Mentor College/TEAM School students would do well in their course. Upon leaving us, our graduates have been exposed to an appropriate use of technology in the classroom. We continue to believe that students learn and retain more information when they take the notes themselves (even with an internet-disabled laptop) and we value the give-and-take of opinions expressed in class from fully listening and participating. What the professors do not mention is the students who take the opportunity to disengage from the lesson by jumping on the internet are at the same time showing the instructor that he or she is not worthy of the respect of their position. How does it work in the “real world” during a staff meeting if employees are checking their text messages or seeing how they are doing in the hockey pool? I would be interested to hear from both employees and employers about that so feel free to send me a message. Email is (ironically) fine but if you want to be new-fashioned, I will even take your phone call. Just don’t expect to leave a voicemail; we have been “rediscovering” for over 30 years that people would much rather speak to a human being when they call our school!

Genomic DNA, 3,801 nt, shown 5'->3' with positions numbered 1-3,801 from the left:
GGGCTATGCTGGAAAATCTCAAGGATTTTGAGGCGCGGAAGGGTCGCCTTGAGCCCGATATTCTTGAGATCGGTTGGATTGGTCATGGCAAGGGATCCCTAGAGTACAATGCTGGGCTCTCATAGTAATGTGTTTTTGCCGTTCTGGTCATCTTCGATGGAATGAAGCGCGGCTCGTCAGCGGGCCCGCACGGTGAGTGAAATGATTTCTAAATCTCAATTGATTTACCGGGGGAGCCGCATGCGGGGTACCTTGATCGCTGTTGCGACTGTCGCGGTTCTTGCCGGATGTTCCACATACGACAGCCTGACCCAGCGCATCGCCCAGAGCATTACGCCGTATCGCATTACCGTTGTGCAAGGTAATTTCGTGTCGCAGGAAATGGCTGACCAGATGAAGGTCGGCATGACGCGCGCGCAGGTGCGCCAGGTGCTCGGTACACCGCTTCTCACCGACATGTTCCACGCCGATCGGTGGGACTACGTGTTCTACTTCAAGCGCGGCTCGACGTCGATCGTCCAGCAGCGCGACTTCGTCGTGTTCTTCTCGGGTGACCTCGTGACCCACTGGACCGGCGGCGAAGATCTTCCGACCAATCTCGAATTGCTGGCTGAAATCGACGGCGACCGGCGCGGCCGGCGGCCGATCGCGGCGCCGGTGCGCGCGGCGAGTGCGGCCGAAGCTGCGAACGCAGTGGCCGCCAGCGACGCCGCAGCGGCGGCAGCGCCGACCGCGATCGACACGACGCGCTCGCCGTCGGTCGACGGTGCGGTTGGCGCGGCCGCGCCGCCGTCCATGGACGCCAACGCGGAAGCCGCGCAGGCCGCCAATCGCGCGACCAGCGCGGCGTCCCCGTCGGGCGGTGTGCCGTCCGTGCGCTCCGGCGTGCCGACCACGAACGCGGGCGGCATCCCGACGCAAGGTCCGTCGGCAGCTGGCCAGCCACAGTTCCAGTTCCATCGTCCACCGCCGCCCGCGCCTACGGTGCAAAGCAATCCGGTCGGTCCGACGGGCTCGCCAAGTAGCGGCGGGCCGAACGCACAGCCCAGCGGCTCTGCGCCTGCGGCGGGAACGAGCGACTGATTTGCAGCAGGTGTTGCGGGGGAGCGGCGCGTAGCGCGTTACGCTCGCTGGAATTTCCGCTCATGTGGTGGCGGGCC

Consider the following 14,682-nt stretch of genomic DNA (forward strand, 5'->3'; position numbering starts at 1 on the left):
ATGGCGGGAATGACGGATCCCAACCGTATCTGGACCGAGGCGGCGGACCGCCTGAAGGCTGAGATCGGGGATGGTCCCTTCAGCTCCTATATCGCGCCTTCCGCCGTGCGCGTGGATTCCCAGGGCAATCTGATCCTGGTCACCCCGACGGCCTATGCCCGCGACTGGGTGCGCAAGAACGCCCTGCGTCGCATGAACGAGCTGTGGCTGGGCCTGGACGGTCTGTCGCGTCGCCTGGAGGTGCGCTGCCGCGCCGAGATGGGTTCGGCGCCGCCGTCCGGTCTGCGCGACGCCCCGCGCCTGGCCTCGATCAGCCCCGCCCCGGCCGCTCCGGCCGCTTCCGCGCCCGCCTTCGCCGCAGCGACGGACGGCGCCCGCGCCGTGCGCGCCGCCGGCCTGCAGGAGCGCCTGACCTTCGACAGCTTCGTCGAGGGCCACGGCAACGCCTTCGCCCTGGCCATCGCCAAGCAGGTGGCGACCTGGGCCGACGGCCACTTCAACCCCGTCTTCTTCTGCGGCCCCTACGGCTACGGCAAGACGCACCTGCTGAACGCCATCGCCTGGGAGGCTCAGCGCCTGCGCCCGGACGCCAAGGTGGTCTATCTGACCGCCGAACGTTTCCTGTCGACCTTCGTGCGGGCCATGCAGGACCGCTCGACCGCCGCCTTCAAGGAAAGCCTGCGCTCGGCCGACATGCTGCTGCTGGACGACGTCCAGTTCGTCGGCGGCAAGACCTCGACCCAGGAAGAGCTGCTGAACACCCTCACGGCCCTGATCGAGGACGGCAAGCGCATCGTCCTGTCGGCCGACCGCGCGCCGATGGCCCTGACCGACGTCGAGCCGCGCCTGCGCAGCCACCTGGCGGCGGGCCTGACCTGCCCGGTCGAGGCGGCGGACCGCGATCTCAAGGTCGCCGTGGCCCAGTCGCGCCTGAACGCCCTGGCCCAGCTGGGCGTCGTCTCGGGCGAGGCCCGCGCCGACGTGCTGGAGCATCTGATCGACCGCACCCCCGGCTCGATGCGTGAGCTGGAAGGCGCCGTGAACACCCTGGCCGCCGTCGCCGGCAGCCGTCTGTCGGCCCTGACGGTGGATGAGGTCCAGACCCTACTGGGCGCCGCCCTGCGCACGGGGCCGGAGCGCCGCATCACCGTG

Note: Here is the piece in its entirety.

Chris Starkey
Administrative Principal
Mentor College / TEAM School

Coming Soon: Edsby!

edsby-horizontal (1)Mentor College and TEAM School have made a change in our online portal for students and parents. We are pleased to present Edsby to our students and parents and will provide login information in the next few weeks.